Throughout the month of November, the trend of “No Nuance November” took over social media, especially TikTok. People on the app recorded videos of themselves giving their opinion on whatever came to mind. They were not supposed to offer a further explanation or why they think what they think. The topics used in these TikToks can be as harmless or controversial as the creator wants them to be. As users scroll through these videos on the app, one big question about the harm of this trend is surfacing: How far is too far?
First, many users have opted into participating in the lighthearted side of the trend, which is harmless for the most part. These creators on the app tend to give their opinions on movies, TV shows, or food. Overall, these TikToks have started some mild debates in their comment sections, but nothing that hurts one’s feelings. These hot takes are purely for entertainment, and overall, this lighter side of the trend highlights the fun and lighthearted nature of social media.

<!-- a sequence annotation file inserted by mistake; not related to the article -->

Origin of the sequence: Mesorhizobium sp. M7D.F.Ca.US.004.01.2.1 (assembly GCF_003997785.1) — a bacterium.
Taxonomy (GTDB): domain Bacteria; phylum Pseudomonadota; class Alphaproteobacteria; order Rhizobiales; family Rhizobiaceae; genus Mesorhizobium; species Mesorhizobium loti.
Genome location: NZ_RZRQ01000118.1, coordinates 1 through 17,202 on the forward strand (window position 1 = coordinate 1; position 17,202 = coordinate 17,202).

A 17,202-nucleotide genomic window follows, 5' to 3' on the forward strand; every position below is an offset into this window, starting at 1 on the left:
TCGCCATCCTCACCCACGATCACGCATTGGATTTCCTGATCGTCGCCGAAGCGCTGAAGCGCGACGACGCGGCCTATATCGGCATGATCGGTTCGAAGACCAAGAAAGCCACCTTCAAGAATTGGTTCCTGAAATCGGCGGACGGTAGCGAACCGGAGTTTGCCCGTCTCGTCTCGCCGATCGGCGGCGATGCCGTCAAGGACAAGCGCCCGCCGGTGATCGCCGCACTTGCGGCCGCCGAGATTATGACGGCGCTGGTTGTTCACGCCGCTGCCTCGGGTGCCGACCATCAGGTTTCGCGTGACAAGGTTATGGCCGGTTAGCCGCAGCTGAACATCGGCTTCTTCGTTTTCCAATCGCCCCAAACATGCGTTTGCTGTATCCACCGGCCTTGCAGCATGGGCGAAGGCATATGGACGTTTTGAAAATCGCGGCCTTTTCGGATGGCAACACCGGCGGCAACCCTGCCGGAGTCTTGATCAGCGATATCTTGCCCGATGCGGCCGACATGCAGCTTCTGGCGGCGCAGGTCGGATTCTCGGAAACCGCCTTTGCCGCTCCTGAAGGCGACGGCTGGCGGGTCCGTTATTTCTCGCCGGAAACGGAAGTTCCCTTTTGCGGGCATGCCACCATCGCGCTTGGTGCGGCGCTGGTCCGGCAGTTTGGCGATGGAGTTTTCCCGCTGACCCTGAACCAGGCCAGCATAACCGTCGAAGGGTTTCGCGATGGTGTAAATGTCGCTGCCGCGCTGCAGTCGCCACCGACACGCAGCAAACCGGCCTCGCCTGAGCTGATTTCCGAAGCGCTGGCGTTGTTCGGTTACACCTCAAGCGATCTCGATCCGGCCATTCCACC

Moving toward the more polarized side of the trend, many TikToks share political views and opinions on moral issues. When going through the hashtag “#nonuancenovember” on TikTok, it is equally common to find these more controversial videos. Many feel the harm that comes with these specific videos should not be ignored. The opinions expressed in videos under this hashtag have the potential to hurt those who view them. Those who identify strongly with political groups or ethnic and racial groups tend to face a lot of criticism in these harmful videos. Some feel this trend brings the harm of social media as a whole to light, but at the end of the day, it’s inevitable.
Although November is over, the videos under this hashtag and the social media app as a whole remain permanent. The arguable beauty yet huge flaw of social media and the internet is that everything remains permanent. What people decide to post on the internet stays on the internet, and this issue is brought up when these potentially controversial trends arise.